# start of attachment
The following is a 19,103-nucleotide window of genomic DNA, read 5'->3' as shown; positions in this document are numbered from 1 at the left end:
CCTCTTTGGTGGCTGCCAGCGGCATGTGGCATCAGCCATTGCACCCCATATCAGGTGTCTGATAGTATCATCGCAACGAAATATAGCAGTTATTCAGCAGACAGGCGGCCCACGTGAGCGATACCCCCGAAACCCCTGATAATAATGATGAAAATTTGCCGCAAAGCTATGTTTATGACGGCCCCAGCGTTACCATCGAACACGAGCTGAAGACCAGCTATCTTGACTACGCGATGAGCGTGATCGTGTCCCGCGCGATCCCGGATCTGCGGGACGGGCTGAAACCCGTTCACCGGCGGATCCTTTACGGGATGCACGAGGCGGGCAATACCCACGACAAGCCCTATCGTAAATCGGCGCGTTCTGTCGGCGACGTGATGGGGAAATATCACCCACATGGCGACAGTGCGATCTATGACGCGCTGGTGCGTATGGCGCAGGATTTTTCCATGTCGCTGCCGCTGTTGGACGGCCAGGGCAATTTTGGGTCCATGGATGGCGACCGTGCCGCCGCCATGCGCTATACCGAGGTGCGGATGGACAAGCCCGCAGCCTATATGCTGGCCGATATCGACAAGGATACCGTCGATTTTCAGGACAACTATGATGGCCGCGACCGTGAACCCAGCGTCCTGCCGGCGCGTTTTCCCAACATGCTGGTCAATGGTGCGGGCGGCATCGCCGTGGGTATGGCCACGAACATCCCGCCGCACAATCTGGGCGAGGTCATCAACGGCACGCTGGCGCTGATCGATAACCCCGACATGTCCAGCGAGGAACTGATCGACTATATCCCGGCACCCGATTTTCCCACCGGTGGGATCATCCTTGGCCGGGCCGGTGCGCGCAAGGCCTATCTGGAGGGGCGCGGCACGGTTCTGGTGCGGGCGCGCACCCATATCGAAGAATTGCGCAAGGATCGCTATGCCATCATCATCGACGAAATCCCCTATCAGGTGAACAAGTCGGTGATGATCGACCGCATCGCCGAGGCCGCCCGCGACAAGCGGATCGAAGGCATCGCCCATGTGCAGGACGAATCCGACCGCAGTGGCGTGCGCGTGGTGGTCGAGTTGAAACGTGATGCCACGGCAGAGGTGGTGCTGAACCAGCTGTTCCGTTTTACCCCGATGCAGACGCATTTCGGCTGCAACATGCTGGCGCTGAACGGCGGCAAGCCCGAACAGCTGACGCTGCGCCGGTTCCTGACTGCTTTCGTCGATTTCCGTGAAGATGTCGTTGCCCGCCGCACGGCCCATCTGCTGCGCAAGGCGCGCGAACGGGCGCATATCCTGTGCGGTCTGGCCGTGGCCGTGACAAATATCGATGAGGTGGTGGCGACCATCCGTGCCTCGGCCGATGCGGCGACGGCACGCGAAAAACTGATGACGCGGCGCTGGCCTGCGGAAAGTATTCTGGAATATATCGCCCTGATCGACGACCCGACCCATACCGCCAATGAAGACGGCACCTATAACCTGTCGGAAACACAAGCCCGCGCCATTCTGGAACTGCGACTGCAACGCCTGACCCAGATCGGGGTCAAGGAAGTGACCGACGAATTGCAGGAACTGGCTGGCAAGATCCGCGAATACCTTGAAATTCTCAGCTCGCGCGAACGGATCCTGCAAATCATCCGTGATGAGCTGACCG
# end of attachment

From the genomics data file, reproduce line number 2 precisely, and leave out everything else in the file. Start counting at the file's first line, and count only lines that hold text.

CCTCTTTGGTGGCTGCCAGCGGCATGTGGCATCAGCCATTGCACCCCATATCAGGTGTCTGATAGTATCATCGCAACGAAATATAGCAGTTATTCAGCAGACAGGCGGCCCACGTGAGCGATACCCCCGAAACCCCTGATAATAATGATGAAAATTTGCCGCAAAGCTATGTTTATGACGGCCCCAGCGTTACCATCGAACACGAGCTGAAGACCAGCTATCTTGACTACGCGATGAGCGTGATCGTGTCCCGCGCGATCCCGGATCTGCGGGACGGGCTGAAACCCGTTCACCGGCGGATCCTTTACGGGATGCACGAGGCGGGCAATACCCACGACAAGCCCTATCGTAAATCGGCGCGTTCTGTCGGCGACGTGATGGGGAAATATCACCCACATGGCGACAGTGCGATCTATGACGCGCTGGTGCGTATGGCGCAGGATTTTTCCATGTCGCTGCCGCTGTTGGACGGCCAGGGCAATTTTGGGTCCATGGATGGCGACCGTGCCGCCGCCATGCGCTATACCGAGGTGCGGATGGACAAGCCCGCAGCCTATATGCTGGCCGATATCGACAAGGATACCGTCGATTTTCAGGACAACTATGATGGCCGCGACCGTGAACCCAGCGTCCTGCCGGCGCGTTTTCCCAACATGCTGGTCAATGGTGCGGGCGGCATCGCCGTGGGTATGGCCACGAACATCCCGCCGCACAATCTGGGCGAGGTCATCAACGGCACGCTGGCGCTGATCGATAACCCCGACATGTCCAGCGAGGAACTGATCGACTATATCCCGGCACCCGATTTTCCCACCGGTGGGATCATCCTTGGCCGGGCCGGTGCGCGCAAGGCCTATCTGGAGGGGCGCGGCACGGTTCTGGTGCGGGCGCGCACCCATATCGAAGAATTGCGCAAGGATCGCTATGCCATCATCATCGACGAAATCCCCTATCAGGTGAACAAGTCGGTGATGATCGACCGCATCGCCGAGGCCGCCCGCGACAAGCGGATCGAAGGCATCGCCCATGTGCAGGACGAATCCGACCGCAGTGGCGTGCGCGTGGTGGTCGAGTTGAAACGTGATGCCACGGCAGAGGTGGTGCTGAACCAGCTGTTCCGTTTTACCCCGATGCAGACGCATTTCGGCTGCAACATGCTGGCGCTGAACGGCGGCAAGCCCGAACAGCTGACGCTGCGCCGGTTCCTGACTGCTTTCGTCGATTTCCGTGAAGATGTCGTTGCCCGCCGCACGGCCCATCTGCTGCGCAAGGCGCGCGAACGGGCGCATATCCTGTGCGGTCTGGCCGTGGCCGTGACAAATATCGATGAGGTGGTGGCGACCATCCGTGCCTCGGCCGATGCGGCGACGGCACGCGAAAAACTGATGACGCGGCGCTGGCCTGCGGAAAGTATTCTGGAATATATCGCCCTGATCGACGACCCGACCCATACCGCCAATGAAGACGGCACCTATAACCTGTCGGAAACACAAGCCCGCGCCATTCTGGAACTGCGACTGCAACGCCTGACCCAGATCGGGGTCAAGGAAGTGACCGACGAATTGCAGGAACTGGCTGGCAAGATCCGCGAATACCTTGAAATTCTCAGCTCGCGCGAACGGATCCTGCAAATCATCCGTGATGAGCTGACCG